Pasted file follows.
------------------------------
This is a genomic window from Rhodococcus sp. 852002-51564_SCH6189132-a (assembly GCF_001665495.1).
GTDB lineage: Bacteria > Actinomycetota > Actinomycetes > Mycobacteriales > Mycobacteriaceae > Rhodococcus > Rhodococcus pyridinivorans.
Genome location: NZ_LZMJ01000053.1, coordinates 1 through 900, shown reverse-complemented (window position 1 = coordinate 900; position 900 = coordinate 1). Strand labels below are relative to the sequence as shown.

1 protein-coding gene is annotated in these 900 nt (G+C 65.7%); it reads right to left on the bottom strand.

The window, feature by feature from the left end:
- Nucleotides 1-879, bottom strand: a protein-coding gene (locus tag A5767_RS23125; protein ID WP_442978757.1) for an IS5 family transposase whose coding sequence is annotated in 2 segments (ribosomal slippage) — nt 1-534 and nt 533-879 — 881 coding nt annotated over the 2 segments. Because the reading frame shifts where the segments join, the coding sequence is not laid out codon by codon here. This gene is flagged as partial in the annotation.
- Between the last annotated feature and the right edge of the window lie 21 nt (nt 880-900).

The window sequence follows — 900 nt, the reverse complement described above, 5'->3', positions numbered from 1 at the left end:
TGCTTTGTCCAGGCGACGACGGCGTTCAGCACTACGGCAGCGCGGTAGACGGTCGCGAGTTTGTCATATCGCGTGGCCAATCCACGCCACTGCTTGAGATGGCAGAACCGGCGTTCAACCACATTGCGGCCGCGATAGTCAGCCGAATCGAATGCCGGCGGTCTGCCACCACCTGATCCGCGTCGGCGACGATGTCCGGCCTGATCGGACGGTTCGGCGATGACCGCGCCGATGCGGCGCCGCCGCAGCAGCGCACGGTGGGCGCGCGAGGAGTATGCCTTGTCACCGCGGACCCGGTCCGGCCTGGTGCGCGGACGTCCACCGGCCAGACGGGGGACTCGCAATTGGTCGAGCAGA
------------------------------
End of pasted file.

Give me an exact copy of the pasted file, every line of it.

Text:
This is a genomic window from Rhodococcus sp. 852002-51564_SCH6189132-a (assembly GCF_001665495.1).
GTDB lineage: Bacteria > Actinomycetota > Actinomycetes > Mycobacteriales > Mycobacteriaceae > Rhodococcus > Rhodococcus pyridinivorans.
Genome location: NZ_LZMJ01000053.1, coordinates 1 through 900, shown reverse-complemented (window position 1 = coordinate 900; position 900 = coordinate 1). Strand labels below are relative to the sequence as shown.

1 protein-coding gene is annotated in these 900 nt (G+C 65.7%); it reads right to left on the bottom strand.

The window, feature by feature from the left end:
- Nucleotides 1-879, bottom strand: a protein-coding gene (locus tag A5767_RS23125; protein ID WP_442978757.1) for an IS5 family transposase whose coding sequence is annotated in 2 segments (ribosomal slippage) — nt 1-534 and nt 533-879 — 881 coding nt annotated over the 2 segments. Because the reading frame shifts where the segments join, the coding sequence is not laid out codon by codon here. This gene is flagged as partial in the annotation.
- Between the last annotated feature and the right edge of the window lie 21 nt (nt 880-900).

The window sequence follows — 900 nt, the reverse complement described above, 5'->3', positions numbered from 1 at the left end:
TGCTTTGTCCAGGCGACGACGGCGTTCAGCACTACGGCAGCGCGGTAGACGGTCGCGAGTTTGTCATATCGCGTGGCCAATCCACGCCACTGCTTGAGATGGCAGAACCGGCGTTCAACCACATTGCGGCCGCGATAGTCAGCCGAATCGAATGCCGGCGGTCTGCCACCACCTGATCCGCGTCGGCGACGATGTCCGGCCTGATCGGACGGTTCGGCGATGACCGCGCCGATGCGGCGCCGCCGCAGCAGCGCACGGTGGGCGCGCGAGGAGTATGCCTTGTCACCGCGGACCCGGTCCGGCCTGGTGCGCGGACGTCCACCGGCCAGACGGGGGACTCGCAATTGGTCGAGCAGA